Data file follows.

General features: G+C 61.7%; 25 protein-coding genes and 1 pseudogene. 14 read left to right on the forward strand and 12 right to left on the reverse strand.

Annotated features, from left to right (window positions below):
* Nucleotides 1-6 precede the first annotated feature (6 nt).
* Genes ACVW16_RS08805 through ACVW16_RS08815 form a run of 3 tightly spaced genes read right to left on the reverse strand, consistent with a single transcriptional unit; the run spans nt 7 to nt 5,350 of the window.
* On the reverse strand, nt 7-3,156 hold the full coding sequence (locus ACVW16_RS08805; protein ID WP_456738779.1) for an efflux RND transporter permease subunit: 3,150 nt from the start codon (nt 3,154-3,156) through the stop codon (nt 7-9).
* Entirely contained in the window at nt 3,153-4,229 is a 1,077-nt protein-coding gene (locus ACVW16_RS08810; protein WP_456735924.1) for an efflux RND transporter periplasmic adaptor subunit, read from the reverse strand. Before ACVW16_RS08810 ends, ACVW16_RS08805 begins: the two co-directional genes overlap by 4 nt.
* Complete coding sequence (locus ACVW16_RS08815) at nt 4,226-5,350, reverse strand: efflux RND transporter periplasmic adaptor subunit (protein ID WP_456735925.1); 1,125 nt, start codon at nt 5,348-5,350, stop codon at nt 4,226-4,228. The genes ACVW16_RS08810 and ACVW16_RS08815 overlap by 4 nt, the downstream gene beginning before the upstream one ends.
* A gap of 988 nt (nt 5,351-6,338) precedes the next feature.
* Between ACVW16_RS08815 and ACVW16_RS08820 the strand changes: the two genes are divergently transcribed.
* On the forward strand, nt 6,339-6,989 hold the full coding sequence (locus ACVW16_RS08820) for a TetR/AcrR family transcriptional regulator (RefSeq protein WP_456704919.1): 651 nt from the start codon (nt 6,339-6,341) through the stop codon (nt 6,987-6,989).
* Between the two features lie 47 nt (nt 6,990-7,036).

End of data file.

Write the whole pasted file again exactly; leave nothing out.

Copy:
General features: G+C 61.7%; 25 protein-coding genes and 1 pseudogene. 14 read left to right on the forward strand and 12 right to left on the reverse strand.

Annotated features, from left to right (window positions below):
* Nucleotides 1-6 precede the first annotated feature (6 nt).
* Genes ACVW16_RS08805 through ACVW16_RS08815 form a run of 3 tightly spaced genes read right to left on the reverse strand, consistent with a single transcriptional unit; the run spans nt 7 to nt 5,350 of the window.
* On the reverse strand, nt 7-3,156 hold the full coding sequence (locus ACVW16_RS08805; protein ID WP_456738779.1) for an efflux RND transporter permease subunit: 3,150 nt from the start codon (nt 3,154-3,156) through the stop codon (nt 7-9).
* Entirely contained in the window at nt 3,153-4,229 is a 1,077-nt protein-coding gene (locus ACVW16_RS08810; protein WP_456735924.1) for an efflux RND transporter periplasmic adaptor subunit, read from the reverse strand. Before ACVW16_RS08810 ends, ACVW16_RS08805 begins: the two co-directional genes overlap by 4 nt.
* Complete coding sequence (locus ACVW16_RS08815) at nt 4,226-5,350, reverse strand: efflux RND transporter periplasmic adaptor subunit (protein ID WP_456735925.1); 1,125 nt, start codon at nt 5,348-5,350, stop codon at nt 4,226-4,228. The genes ACVW16_RS08810 and ACVW16_RS08815 overlap by 4 nt, the downstream gene beginning before the upstream one ends.
* A gap of 988 nt (nt 5,351-6,338) precedes the next feature.
* Between ACVW16_RS08815 and ACVW16_RS08820 the strand changes: the two genes are divergently transcribed.
* On the forward strand, nt 6,339-6,989 hold the full coding sequence (locus ACVW16_RS08820) for a TetR/AcrR family transcriptional regulator (RefSeq protein WP_456704919.1): 651 nt from the start codon (nt 6,339-6,341) through the stop codon (nt 6,987-6,989).
* Between the two features lie 47 nt (nt 6,990-7,036).